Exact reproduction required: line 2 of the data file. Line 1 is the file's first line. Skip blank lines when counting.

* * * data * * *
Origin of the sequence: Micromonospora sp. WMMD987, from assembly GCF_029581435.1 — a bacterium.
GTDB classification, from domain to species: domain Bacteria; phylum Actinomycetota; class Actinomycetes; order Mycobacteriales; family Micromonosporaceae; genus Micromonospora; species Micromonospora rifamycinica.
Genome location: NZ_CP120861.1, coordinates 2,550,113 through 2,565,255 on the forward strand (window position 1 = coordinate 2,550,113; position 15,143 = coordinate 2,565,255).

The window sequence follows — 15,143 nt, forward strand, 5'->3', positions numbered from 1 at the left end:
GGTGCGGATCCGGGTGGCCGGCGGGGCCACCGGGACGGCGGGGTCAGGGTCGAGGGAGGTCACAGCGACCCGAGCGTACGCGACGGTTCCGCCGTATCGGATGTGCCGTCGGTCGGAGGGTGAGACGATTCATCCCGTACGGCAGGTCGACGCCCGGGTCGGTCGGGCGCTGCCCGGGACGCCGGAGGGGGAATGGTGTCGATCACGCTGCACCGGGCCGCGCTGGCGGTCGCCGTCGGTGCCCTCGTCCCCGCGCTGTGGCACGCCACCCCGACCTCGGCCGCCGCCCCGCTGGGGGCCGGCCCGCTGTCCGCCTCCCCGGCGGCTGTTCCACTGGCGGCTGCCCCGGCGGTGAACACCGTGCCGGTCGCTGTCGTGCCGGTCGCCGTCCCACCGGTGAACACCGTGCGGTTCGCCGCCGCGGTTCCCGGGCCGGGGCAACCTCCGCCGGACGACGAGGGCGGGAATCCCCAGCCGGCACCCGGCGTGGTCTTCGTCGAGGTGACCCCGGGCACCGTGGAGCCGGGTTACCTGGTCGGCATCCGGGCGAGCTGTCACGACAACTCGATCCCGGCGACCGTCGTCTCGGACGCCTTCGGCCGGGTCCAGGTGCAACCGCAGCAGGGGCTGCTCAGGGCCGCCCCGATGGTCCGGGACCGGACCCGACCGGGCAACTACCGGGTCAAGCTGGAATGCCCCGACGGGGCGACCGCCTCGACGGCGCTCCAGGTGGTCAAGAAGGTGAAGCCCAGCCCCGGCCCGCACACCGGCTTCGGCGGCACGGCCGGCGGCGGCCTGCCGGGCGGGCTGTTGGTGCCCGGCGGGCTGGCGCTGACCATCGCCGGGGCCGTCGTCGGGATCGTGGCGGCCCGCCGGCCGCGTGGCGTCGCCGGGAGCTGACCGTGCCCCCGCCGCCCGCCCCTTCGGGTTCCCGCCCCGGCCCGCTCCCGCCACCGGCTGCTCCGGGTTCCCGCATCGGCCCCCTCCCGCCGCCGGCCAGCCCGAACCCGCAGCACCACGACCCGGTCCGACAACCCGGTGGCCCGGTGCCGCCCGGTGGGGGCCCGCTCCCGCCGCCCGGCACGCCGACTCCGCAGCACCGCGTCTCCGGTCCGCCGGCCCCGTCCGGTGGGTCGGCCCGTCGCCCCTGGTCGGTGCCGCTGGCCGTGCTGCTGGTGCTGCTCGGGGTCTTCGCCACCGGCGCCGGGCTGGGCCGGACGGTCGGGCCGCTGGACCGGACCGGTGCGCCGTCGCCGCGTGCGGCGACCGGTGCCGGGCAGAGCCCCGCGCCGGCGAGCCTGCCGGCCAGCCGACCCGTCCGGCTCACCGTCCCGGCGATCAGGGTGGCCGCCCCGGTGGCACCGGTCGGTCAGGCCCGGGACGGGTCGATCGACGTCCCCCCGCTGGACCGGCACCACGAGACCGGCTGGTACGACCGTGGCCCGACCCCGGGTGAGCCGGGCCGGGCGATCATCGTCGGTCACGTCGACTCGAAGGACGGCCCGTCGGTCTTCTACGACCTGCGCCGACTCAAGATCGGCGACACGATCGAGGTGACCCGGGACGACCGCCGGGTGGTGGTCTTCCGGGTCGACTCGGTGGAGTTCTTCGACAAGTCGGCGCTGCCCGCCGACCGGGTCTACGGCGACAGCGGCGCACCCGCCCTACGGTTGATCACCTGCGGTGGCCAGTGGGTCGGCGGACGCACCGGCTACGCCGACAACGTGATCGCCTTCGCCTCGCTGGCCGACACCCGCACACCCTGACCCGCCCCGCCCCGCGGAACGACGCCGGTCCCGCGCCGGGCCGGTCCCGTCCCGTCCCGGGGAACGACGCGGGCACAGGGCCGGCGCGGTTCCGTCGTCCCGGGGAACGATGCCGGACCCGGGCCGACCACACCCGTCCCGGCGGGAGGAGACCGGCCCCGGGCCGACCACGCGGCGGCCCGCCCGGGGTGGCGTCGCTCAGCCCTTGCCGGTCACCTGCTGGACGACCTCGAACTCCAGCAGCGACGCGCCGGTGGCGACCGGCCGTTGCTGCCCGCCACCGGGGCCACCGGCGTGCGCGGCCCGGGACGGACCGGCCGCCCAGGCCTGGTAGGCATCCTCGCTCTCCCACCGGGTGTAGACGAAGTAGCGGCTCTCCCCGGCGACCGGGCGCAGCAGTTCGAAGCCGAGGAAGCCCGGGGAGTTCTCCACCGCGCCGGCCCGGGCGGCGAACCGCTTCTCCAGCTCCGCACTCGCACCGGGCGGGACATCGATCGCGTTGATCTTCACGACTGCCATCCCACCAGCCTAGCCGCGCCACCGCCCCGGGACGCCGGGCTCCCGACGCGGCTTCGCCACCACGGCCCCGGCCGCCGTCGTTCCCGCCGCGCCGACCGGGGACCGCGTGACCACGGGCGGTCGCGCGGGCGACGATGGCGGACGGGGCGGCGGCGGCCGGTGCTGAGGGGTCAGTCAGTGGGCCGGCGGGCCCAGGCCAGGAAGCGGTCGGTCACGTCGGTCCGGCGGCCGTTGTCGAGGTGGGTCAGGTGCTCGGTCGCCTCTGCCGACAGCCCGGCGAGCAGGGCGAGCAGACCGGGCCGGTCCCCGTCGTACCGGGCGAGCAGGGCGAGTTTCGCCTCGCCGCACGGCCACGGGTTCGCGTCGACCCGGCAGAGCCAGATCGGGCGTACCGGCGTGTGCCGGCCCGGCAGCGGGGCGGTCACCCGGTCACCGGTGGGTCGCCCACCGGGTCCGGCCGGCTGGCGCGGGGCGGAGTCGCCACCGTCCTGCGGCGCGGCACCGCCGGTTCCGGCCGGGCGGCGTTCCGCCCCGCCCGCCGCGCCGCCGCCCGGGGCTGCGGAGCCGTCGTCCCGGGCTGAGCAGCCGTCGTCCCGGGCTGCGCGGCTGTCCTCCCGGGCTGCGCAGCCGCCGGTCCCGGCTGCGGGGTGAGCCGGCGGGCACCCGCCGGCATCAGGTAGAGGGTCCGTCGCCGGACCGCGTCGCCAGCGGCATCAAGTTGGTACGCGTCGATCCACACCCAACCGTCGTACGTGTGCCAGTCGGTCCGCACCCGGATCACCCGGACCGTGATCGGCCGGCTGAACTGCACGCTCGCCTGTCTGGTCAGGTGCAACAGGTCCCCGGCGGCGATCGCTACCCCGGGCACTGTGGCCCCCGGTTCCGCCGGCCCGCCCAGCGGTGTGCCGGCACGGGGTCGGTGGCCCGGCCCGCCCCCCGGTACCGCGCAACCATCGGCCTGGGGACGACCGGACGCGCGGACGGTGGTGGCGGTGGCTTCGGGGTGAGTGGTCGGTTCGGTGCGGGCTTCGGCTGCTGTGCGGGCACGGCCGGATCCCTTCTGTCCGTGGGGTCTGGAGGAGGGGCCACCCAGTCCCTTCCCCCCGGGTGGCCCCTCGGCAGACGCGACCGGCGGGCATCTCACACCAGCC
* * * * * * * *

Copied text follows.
GTDB classification, from domain to species: domain Bacteria; phylum Actinomycetota; class Actinomycetes; order Mycobacteriales; family Micromonosporaceae; genus Micromonospora; species Micromonospora rifamycinica.